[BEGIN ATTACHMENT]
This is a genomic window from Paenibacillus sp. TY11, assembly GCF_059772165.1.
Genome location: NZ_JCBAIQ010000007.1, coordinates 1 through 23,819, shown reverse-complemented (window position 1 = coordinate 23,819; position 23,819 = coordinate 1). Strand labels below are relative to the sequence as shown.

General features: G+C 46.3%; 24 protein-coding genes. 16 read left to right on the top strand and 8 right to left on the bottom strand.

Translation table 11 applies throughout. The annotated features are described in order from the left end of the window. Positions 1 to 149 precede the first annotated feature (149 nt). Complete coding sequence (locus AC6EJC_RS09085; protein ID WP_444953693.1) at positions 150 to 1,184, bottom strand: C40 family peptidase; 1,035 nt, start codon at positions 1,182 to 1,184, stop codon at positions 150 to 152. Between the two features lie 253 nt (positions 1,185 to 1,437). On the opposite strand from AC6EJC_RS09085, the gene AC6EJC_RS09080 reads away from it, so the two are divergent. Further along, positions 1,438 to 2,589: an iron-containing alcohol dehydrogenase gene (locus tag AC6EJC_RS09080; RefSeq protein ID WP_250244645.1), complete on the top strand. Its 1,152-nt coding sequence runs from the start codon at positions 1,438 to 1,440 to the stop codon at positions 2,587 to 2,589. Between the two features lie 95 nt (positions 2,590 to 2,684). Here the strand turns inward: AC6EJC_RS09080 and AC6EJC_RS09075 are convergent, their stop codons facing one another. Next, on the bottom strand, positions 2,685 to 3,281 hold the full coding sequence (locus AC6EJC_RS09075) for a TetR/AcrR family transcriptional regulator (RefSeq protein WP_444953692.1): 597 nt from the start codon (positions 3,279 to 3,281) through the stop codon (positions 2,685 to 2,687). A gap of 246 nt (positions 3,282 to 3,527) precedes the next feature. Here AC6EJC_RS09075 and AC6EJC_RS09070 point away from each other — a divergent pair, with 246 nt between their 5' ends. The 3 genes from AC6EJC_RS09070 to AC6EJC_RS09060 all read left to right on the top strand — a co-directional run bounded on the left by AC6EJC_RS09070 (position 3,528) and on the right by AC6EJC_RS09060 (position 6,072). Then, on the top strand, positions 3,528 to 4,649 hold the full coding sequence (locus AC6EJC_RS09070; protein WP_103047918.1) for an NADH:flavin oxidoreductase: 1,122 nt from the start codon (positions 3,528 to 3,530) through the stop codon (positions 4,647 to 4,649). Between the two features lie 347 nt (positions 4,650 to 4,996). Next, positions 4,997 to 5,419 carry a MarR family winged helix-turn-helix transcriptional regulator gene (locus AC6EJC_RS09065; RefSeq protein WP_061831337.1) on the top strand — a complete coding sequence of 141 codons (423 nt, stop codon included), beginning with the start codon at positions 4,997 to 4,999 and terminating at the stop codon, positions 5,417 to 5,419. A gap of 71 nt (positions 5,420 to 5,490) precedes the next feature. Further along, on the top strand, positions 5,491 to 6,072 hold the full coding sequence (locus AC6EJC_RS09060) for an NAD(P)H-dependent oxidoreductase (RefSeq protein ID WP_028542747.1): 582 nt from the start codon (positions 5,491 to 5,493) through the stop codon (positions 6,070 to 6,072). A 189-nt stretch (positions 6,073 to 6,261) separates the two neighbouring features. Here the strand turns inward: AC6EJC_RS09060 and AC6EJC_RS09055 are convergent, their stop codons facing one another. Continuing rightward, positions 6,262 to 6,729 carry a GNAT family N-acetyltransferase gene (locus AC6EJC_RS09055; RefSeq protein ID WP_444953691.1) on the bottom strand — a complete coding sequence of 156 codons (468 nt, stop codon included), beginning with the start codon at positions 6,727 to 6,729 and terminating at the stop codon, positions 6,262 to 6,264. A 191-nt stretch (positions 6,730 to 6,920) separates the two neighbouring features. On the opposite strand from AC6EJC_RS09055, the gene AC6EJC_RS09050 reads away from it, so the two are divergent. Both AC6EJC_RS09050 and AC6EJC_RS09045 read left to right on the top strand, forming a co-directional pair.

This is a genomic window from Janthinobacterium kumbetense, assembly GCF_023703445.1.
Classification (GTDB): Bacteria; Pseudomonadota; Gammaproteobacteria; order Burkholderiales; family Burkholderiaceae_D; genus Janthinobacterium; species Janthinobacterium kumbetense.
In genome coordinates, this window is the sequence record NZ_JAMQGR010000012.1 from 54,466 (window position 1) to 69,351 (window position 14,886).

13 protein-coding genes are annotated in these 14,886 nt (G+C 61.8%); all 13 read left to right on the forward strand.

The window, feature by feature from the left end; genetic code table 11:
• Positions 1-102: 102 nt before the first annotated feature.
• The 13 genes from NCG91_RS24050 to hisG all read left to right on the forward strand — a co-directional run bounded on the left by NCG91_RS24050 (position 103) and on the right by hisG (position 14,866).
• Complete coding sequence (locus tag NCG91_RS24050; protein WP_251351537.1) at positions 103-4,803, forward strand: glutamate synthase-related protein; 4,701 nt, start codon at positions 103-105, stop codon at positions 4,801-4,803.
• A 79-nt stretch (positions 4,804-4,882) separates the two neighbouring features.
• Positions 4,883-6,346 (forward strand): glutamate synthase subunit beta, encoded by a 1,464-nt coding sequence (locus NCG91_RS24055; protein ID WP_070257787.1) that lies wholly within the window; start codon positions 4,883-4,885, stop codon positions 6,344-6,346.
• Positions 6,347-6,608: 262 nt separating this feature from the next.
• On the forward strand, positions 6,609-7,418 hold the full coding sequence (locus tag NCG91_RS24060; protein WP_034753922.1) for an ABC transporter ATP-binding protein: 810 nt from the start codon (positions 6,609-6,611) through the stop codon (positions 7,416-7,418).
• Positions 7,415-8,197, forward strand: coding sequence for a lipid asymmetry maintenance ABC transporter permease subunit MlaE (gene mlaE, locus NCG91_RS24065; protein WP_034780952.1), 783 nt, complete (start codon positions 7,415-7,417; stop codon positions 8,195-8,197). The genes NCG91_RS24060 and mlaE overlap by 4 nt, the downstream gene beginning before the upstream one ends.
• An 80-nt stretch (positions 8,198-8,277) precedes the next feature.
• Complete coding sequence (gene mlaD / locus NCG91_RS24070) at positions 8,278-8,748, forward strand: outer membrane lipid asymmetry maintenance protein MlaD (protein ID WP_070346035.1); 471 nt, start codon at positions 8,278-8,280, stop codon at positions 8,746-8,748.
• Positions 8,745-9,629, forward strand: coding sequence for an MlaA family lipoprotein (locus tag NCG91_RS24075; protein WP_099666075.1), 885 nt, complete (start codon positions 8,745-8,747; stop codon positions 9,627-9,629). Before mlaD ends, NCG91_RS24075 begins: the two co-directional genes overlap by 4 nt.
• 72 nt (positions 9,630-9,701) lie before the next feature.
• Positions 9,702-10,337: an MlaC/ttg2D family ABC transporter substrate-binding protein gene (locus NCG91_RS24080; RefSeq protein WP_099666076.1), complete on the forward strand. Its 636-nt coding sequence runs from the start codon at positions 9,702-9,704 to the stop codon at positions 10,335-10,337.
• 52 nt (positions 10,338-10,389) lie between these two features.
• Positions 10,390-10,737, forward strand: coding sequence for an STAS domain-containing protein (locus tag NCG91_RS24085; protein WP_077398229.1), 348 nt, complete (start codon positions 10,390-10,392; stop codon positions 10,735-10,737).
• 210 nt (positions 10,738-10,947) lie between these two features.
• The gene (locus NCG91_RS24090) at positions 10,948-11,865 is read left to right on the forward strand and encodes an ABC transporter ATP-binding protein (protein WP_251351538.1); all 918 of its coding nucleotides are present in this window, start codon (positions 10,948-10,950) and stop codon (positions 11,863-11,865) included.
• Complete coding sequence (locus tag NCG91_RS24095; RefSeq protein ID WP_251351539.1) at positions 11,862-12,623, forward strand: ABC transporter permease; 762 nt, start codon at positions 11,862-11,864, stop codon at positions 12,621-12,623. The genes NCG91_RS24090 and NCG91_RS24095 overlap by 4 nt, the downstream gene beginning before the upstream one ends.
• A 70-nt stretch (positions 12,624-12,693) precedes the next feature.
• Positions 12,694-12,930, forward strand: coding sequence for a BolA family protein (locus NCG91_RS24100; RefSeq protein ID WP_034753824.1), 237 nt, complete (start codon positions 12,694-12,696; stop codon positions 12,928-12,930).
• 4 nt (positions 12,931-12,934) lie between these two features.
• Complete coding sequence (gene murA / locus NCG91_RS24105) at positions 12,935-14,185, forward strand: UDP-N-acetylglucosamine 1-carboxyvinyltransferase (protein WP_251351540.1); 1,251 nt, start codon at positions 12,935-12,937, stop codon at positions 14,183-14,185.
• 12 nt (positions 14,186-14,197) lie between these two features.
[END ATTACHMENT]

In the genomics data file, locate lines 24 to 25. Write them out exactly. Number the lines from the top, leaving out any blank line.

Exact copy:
• Positions 10,390-10,737, forward strand: coding sequence for an STAS domain-containing protein (locus tag NCG91_RS24085; protein WP_077398229.1), 348 nt, complete (start codon positions 10,390-10,392; stop codon positions 10,735-10,737).
• 210 nt (positions 10,738-10,947) lie between these two features.